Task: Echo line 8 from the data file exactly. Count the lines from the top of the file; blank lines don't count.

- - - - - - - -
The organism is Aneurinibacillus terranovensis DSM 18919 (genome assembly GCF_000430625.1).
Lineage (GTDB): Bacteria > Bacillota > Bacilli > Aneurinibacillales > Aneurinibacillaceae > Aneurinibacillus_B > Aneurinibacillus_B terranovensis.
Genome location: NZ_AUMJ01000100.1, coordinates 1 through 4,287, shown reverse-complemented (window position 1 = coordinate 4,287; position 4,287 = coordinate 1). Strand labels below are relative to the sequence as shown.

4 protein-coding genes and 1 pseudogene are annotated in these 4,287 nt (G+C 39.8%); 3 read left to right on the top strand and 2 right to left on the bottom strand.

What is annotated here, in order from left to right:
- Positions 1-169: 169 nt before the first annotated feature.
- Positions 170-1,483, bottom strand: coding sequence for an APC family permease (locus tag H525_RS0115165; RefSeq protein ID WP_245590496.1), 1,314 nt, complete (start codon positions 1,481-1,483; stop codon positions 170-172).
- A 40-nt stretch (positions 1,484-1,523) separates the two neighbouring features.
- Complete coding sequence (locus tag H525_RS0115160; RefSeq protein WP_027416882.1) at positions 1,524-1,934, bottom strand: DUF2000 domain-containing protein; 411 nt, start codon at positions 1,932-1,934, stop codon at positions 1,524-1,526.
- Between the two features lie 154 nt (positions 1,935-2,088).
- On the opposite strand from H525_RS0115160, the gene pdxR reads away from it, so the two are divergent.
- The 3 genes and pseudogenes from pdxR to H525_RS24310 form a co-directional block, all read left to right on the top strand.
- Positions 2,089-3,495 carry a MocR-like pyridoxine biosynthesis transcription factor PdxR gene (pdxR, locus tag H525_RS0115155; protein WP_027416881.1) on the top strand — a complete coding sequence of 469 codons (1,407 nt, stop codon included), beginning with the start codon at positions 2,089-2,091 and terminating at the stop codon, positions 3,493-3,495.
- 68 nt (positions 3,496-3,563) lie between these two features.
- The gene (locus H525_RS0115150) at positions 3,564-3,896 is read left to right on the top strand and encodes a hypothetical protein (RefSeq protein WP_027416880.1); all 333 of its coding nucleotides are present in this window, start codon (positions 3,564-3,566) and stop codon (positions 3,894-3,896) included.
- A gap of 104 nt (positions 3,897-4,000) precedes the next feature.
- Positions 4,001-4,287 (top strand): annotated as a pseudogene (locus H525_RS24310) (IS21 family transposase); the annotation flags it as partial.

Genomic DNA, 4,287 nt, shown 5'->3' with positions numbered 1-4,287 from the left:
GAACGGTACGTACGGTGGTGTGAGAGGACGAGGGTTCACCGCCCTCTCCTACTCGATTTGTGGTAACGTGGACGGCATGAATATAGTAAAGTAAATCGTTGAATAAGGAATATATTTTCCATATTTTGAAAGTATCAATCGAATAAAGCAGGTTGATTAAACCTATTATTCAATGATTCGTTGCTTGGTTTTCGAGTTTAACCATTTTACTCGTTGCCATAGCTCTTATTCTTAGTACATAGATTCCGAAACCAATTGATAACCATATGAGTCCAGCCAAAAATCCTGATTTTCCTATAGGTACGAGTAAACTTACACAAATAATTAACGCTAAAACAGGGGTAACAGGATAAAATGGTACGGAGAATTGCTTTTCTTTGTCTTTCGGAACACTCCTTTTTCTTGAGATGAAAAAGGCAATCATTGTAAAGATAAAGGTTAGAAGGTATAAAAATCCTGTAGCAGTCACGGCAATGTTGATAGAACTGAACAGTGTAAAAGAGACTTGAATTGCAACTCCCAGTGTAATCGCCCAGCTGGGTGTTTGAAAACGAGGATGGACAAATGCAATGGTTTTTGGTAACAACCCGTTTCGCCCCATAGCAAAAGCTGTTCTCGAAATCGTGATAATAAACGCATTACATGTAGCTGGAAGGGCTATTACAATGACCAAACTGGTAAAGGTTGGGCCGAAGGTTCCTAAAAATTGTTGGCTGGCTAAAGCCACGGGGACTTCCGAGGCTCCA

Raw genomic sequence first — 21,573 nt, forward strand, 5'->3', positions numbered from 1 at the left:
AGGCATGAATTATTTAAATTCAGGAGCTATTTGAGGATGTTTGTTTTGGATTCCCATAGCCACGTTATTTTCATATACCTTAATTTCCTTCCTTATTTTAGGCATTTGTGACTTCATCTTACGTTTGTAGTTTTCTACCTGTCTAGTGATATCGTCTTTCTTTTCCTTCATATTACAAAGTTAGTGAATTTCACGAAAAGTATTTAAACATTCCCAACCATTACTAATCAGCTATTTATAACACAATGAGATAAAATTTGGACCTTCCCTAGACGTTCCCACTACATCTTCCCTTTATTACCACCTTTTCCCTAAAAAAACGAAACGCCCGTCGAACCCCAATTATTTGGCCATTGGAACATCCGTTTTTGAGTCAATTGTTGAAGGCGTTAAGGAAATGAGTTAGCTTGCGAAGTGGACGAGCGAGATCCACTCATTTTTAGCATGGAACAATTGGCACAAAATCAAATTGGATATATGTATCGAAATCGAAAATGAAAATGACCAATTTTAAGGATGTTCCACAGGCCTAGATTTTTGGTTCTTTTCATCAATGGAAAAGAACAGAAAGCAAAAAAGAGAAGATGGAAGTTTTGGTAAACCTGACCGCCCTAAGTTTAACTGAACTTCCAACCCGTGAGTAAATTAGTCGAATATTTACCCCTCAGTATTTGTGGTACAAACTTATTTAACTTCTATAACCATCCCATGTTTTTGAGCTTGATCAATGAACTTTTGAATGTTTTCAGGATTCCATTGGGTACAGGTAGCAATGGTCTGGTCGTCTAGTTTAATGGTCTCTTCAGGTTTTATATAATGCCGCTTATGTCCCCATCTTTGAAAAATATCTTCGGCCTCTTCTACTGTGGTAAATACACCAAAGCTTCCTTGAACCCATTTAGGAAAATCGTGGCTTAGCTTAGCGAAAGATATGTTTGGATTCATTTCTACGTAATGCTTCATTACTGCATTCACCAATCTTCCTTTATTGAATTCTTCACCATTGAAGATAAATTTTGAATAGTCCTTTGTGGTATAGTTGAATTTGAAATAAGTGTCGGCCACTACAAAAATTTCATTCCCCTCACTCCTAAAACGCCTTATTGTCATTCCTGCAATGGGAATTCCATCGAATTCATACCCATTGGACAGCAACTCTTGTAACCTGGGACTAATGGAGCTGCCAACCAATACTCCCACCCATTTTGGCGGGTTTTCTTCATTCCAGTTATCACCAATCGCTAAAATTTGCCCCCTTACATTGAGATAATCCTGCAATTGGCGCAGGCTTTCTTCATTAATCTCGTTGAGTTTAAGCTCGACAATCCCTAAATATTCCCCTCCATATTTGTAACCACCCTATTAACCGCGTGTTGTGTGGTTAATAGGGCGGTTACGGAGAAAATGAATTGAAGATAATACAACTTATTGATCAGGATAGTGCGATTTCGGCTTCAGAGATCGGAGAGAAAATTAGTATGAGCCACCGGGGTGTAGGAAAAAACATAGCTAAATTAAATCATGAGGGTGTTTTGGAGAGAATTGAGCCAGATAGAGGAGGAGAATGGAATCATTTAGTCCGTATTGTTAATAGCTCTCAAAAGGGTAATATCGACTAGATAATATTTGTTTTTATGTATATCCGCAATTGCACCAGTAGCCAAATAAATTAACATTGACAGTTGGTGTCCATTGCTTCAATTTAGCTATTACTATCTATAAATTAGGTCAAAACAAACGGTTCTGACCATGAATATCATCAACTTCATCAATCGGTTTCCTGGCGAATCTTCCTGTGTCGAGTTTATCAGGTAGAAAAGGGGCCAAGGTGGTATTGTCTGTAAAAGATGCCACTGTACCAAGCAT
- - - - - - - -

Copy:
- A 40-nt stretch (positions 1,484-1,523) separates the two neighbouring features.